The Impetus Behind Edward Henkel's Movement Talks
Ed Henkel brings together artists and intellects to show how dance can be used as a catalyst for change in our world in ways other than as, and as well as, entertainment and social activity. He talks about and shows short clips of various models that use dance as an educational tool and as an agent for social change. Dance is a vital force in our city that can speak to environmental and social issues in a powerful way. Movement Talks reaches out to a general audience to give them a better idea of the different ways that dance is a potent force in our community. Unless the public is informed about the power of the arts to affect change, how can we expect to understand and support the value of the arts to civic life and arts relationship to our green spaces?
A History of Edward Henkel's Movement Talks Programs
These programs cover a surprisingly wide range of topics with many more ideas to come.
Escape Velocity/The Dancing Earth
A discussion about dance and the environment, with 3 choreographers: Christopher Caines (Oxfam Project, "Time is Running Out" which was filmed in Central Parks Wollman Rink with 1,200 dancers, Hilary Easton ("The Reclamation" about natures insistence on balance) & Jill Sigman ("Our Lady of the Detritus" performed at Bronx Botanical Garden, Battery Park, the Port Authority Bus Terminal among other places. About trash and recycling).
Embodying Empathy; Dance and Social Integration
With David Allen Harris a dance therapist who worked with 12 boy soldiers in Sierra Leone and created an amazing model of how dance therapy was able to successfully integrate these boy soldiers (still only 15 & 16 years old when he worked with them) back into their village. Perhaps an inner city model could be evident in this?
Don't Dis Abilities: Where Dance and Disability Collide
with Heidi Latsky and Kitty Lunn both having dance companies that use people with disabilities in their work. This was a revelation for all of us present. People with disabilities have so much to share and I believe I successfully presented it not as therapy for people with disabilities but what people with disabilities have to bring to dance as an art form.
Dance Education Matters: Unleashing Awe in Every Body
With Joan Finkelstein, Director of Dance Programming for the New York City Department of Education, Holly Fairbank, for many years one of the Assistant Directors of the Lincoln Center Institute and currently Adjunct Professor in Education at Hunter College and Consultant for The Center for Arts Education, and Ellen Robbins, renown children's Modern Dance Teacher.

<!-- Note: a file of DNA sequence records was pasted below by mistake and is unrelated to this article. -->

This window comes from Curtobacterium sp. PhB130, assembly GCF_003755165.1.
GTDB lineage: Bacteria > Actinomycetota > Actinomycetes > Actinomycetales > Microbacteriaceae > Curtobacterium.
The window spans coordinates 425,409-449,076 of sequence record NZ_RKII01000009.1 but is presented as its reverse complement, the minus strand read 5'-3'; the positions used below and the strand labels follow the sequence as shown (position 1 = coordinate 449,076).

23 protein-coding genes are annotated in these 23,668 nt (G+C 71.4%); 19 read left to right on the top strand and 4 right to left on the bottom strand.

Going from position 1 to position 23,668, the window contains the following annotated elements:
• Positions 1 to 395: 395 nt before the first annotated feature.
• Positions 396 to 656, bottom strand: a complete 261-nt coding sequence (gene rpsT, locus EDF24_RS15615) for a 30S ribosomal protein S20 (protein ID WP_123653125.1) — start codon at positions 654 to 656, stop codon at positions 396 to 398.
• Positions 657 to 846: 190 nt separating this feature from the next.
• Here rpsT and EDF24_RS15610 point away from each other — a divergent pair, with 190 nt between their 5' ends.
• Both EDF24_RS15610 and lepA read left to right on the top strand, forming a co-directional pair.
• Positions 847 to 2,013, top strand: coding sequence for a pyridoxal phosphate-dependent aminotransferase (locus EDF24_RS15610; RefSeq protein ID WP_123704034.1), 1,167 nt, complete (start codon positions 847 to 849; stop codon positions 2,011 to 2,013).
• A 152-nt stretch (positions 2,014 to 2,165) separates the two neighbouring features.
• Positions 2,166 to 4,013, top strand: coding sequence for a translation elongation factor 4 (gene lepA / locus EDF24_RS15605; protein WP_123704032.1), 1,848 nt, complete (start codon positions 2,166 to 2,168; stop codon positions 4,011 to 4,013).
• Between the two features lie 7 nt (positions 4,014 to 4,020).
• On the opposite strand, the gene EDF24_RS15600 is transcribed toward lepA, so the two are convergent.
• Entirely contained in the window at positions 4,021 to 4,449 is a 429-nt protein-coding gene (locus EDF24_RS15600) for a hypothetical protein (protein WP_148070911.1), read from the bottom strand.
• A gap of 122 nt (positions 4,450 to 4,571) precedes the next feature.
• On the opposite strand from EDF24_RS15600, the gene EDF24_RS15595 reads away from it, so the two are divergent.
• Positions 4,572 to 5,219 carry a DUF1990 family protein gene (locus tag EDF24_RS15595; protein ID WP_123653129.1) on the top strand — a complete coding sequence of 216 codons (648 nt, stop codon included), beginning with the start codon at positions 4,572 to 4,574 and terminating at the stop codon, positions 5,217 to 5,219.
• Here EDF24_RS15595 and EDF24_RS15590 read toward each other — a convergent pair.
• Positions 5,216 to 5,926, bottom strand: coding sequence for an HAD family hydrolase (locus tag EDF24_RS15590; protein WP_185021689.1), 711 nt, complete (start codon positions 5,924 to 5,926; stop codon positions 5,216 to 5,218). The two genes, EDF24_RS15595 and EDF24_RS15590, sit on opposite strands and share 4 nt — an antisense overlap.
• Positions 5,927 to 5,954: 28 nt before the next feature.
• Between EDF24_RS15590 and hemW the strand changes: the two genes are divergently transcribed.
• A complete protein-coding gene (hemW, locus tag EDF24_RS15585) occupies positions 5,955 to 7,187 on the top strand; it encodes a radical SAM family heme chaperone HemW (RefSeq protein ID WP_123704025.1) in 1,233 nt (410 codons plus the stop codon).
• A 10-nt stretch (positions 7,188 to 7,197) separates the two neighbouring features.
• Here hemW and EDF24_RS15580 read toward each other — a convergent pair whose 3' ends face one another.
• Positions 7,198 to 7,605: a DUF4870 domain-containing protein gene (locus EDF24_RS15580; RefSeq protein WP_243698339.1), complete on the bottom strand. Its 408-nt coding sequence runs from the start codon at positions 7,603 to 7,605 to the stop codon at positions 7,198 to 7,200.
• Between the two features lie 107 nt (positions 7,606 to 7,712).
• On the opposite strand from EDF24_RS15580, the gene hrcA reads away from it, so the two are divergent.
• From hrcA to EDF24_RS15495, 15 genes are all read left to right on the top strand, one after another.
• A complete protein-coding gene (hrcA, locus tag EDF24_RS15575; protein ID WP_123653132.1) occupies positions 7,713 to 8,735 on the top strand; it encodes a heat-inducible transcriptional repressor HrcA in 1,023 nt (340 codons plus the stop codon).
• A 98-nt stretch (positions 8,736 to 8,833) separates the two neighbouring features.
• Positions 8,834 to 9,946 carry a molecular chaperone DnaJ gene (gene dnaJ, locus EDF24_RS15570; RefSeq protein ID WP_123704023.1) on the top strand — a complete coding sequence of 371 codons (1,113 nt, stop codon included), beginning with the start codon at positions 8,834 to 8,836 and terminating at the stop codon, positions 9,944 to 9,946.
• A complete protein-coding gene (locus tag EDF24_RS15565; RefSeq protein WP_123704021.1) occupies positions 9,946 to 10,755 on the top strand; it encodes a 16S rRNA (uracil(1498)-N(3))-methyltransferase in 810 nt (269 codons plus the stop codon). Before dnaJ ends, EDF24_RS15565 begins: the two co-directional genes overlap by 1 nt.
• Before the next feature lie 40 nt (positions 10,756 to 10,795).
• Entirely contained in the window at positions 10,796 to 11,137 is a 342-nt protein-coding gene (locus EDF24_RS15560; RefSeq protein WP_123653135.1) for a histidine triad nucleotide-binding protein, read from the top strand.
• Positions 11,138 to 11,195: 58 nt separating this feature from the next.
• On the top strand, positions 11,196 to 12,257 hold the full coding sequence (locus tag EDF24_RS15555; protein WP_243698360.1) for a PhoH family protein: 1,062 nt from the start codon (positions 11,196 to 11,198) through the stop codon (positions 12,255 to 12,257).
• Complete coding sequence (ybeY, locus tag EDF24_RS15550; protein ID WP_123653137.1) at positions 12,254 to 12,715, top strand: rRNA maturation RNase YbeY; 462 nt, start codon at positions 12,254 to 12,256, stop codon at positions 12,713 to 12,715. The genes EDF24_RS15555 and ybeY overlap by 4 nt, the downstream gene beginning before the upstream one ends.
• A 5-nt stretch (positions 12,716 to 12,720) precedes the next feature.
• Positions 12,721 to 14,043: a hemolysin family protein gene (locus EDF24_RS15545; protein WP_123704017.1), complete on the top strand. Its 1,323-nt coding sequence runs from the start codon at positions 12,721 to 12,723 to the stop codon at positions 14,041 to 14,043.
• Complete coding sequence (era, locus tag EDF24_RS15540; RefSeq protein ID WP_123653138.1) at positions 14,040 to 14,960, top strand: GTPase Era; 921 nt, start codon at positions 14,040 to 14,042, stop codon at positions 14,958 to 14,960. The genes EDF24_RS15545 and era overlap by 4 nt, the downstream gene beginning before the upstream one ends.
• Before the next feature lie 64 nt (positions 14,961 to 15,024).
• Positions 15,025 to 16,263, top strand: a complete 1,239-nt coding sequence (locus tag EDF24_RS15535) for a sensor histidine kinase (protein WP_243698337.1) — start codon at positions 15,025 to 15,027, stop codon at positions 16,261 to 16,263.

Dancing in the Cloud; Dance For Small Screens
With Richard Daniels, iPod Dances , Peter Kyle's, Tiny Dances and Dawn Paap VideoDanceTV(About the use of ipods, cell phones, YouTube and the media to bring dance to countless numbers of people who might not have been exposed to dance otherwise.)
Dance, The PlayField of the Hounded
With Foofwa De'Imobilete, Alan Sondheim & Azure Carter (About the use of the artists creative process as a model for problem solving in other areas of civic endeavors and conflicts.)
Cry For Nature/Dance For Water
with Dr. Martha Eddy and guests from Global Water Dances & the NYC Dept of Parks, Andrea Haenggi, Charles McKinney, Mary Rohe, Natasha Jones talking about the local and global issues that Global Waters addresses.
Edward Henkel: A Personal Statement
For 35 years I was a dancer/choreographer and danced in the companies of Erick Hawkins, Elliot Feld, Merce Cunningham and Jean Erdman's Theatre of the Open Eye, with 15 years of performing at Radio City Music Hall, in two Broadway Shows, "Indians" & Two Gentlemen of Verona", and in "Liza With a Z" with Liza Minnelli. As Assistant Director of the Y's Harkness Dance Center for the past 12 years I've continued to consider myself as an artist first. "MovementTalks" came out of my need to connect with that part of me that loved to explore and learn through creativity and to be of service to the New York community in a more meaningful way.
Just this past month I attended a powerful performance at NYU's Skirball Theater called, "Water is Rising" performed by tribes from three Atols in the South Pacific. These people, as I write, are losing their islands to climate change. Within 50 years the islands will be gone. Through dance and song they are reaching out for help. They are like the canary in the mine warning us of what is happening and they are doing it with dance. Their issue with water is that it is rising but also already polluting their drinking water. Movement Talks bring together Dance and Words to awaken to meaningful social issues and wake up New York to more of its glory!